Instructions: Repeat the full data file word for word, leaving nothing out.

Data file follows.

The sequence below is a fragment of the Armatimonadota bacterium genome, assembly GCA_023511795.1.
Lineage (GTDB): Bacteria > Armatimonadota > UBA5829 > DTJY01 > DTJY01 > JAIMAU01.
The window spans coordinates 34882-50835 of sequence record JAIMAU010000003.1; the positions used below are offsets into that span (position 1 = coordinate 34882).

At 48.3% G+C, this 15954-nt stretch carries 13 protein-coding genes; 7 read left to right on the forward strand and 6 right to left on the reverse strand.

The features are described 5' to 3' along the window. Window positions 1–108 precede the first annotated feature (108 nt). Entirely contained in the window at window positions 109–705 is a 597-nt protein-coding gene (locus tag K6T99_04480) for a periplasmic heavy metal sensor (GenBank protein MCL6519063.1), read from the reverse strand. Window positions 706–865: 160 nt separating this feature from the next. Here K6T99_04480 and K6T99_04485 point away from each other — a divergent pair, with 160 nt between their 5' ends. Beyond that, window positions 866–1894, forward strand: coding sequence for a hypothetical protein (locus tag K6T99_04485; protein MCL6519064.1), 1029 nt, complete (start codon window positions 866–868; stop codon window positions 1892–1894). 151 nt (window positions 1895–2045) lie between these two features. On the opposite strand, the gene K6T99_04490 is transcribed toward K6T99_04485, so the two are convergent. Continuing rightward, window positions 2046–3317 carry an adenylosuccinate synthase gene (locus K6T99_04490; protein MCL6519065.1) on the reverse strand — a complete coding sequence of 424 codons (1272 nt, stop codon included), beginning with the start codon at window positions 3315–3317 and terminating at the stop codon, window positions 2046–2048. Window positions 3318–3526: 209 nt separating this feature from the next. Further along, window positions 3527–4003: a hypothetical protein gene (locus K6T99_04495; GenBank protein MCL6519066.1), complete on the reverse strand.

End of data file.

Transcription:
The sequence below is a fragment of the Armatimonadota bacterium genome, assembly GCA_023511795.1.
Lineage (GTDB): Bacteria > Armatimonadota > UBA5829 > DTJY01 > DTJY01 > JAIMAU01.
The window spans coordinates 34882-50835 of sequence record JAIMAU010000003.1; the positions used below are offsets into that span (position 1 = coordinate 34882).

At 48.3% G+C, this 15954-nt stretch carries 13 protein-coding genes; 7 read left to right on the forward strand and 6 right to left on the reverse strand.

The features are described 5' to 3' along the window. Window positions 1–108 precede the first annotated feature (108 nt). Entirely contained in the window at window positions 109–705 is a 597-nt protein-coding gene (locus tag K6T99_04480) for a periplasmic heavy metal sensor (GenBank protein MCL6519063.1), read from the reverse strand. Window positions 706–865: 160 nt separating this feature from the next. Here K6T99_04480 and K6T99_04485 point away from each other — a divergent pair, with 160 nt between their 5' ends. Beyond that, window positions 866–1894, forward strand: coding sequence for a hypothetical protein (locus tag K6T99_04485; protein MCL6519064.1), 1029 nt, complete (start codon window positions 866–868; stop codon window positions 1892–1894). 151 nt (window positions 1895–2045) lie between these two features. On the opposite strand, the gene K6T99_04490 is transcribed toward K6T99_04485, so the two are convergent. Continuing rightward, window positions 2046–3317 carry an adenylosuccinate synthase gene (locus K6T99_04490; protein MCL6519065.1) on the reverse strand — a complete coding sequence of 424 codons (1272 nt, stop codon included), beginning with the start codon at window positions 3315–3317 and terminating at the stop codon, window positions 2046–2048. Window positions 3318–3526: 209 nt separating this feature from the next. Further along, window positions 3527–4003: a hypothetical protein gene (locus K6T99_04495; GenBank protein MCL6519066.1), complete on the reverse strand.